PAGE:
The Pawn (Read: John 8:1-11)

By: Travis Stockelman

Have you ever met someone who has been beaten up by those around them? Perhaps those around this person are people he or she should have been able to trust. Perhaps they were even figures that he or she looked up to. Regardless, if we look hard enough, we will find someone like that.

In this passage, I think that Jesus has provided the example for how we should respond in this situation. When we examine this passage, I think it becomes clear that the actions of Jesus sharply contrast to the actions of the Pharisees and the woman brought to Him. Let’s look at each one in turn.

First, the Pharisees and scribes apparently caught the woman in the act of sinning. These Pharisees and scribes should have known what the Law of Moses stated. However, the primary goal here does not appear to be fulfilling the Law of Moses, but rather trapping Jesus, since they brought her to Jesus “to test him, that they might have some charge to bring against him” (v. 6).

The woman caught in adultery was simply a pawn in the game. Have you ever known anyone who was treated that way? Like he or she was just an object to be used for someone else?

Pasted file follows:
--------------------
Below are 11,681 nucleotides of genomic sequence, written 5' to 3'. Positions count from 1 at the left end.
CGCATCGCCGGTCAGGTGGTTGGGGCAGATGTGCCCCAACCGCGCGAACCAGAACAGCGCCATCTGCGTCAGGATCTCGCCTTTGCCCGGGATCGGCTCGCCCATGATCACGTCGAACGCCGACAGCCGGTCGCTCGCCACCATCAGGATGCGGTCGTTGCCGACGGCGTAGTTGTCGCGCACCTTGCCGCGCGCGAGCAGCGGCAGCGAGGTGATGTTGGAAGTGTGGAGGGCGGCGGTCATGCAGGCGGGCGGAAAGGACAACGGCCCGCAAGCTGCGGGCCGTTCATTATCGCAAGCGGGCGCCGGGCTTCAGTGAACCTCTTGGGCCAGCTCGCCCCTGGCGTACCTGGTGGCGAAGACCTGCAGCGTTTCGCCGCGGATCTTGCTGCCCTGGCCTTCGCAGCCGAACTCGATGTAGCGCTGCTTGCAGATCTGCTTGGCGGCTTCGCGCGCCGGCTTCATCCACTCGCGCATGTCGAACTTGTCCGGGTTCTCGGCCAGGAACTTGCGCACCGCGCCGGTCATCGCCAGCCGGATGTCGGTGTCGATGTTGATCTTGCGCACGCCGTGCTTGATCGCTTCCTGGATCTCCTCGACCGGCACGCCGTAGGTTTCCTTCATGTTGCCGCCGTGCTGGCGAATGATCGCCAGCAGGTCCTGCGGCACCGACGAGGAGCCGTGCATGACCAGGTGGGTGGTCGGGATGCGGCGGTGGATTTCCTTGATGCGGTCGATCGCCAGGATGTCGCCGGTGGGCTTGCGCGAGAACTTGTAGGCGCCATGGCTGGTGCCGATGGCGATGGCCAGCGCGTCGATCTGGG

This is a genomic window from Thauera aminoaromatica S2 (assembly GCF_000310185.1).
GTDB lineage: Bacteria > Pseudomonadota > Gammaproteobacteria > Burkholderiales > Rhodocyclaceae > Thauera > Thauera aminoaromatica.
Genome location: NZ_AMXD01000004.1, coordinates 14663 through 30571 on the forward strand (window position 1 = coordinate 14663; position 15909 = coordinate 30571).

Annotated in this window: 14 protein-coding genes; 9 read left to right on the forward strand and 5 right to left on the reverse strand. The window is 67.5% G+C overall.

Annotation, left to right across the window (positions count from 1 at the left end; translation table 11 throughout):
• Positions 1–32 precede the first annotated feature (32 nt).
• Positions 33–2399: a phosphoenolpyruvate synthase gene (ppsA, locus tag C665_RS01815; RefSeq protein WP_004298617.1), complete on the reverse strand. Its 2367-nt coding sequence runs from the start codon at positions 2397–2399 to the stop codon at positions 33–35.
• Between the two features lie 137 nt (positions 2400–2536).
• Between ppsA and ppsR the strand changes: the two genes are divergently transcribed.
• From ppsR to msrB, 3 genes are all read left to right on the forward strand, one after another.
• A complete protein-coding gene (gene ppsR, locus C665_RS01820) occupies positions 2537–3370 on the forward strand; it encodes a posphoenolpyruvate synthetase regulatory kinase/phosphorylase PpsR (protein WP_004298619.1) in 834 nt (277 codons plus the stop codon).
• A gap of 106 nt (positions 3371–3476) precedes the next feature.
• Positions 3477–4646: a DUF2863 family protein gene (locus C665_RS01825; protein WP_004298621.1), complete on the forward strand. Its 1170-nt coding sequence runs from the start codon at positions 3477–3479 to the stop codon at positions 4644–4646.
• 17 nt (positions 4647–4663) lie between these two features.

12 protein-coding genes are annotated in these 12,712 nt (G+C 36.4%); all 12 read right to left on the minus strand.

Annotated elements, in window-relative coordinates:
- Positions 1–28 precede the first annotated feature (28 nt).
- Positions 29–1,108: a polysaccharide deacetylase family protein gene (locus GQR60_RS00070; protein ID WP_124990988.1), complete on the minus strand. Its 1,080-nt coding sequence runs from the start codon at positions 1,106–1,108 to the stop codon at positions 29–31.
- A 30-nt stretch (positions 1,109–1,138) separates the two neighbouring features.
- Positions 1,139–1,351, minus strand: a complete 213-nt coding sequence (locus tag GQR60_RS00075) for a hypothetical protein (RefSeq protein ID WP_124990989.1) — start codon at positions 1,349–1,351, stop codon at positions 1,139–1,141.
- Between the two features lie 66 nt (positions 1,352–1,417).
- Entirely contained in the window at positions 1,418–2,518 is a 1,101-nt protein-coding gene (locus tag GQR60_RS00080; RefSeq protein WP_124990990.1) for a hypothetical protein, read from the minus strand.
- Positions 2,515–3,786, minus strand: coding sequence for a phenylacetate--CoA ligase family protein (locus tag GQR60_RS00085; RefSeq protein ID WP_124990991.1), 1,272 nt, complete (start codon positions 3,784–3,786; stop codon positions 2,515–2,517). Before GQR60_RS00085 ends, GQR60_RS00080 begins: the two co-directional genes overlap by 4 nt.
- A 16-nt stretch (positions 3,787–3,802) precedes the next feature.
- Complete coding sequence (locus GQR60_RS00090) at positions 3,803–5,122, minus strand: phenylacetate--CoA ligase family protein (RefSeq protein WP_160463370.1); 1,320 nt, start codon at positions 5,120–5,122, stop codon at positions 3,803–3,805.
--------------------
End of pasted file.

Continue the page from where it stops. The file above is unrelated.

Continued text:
This woman definitely felt humiliated. Her sin was known, and now the religious leaders are calling for her execution. She was in a helpless situation. To the Pharisees, she was nothing. To the Pharisees, she deserved to be humiliated. In the eyes of the Pharisees, she was as good as dead. They kept her alive long enough to use her in an attempt to trap Jesus.

Shift the focus now to Jesus. When confronted with the fact that the woman was caught in sin, Jesus reached down and began drawing on the ground. It was as though He didn’t even hear what the Pharisees were saying. When they keep pressing Him, His response to them is short and to the point, “Let him who is without sin among you be the first to throw a stone at her.

And just like that, the conversation is over. Of course, the only One who could have thrown the first stone under those circumstances was Jesus Himself, and He chose not to.

After everyone left, Jesus spoke twice to the woman. First, He asked if no one had condemned her. When she realized that no one was condemning her, Jesus replied, “Neither do I condemn you; go, and from now on sin no more.” (v.11). 

We notice that the attitude of Jesus was opposite that of the Pharisees and scribes. To Jesus, this woman was a person, not a pawn. To Jesus, she did not need to be humiliated, but healed. Instead of offering condemnation, Jesus offered grace. We should note here also that, in offering grace, Jesus did not condone this woman’s sin, but rather encouraged her to leave sin.

Do you remember the question at the beginning? Where are the people that are being beaten up around you? How will you respond? Will you respond like the Pharisees and join in the beating? Or will you respond like Jesus?

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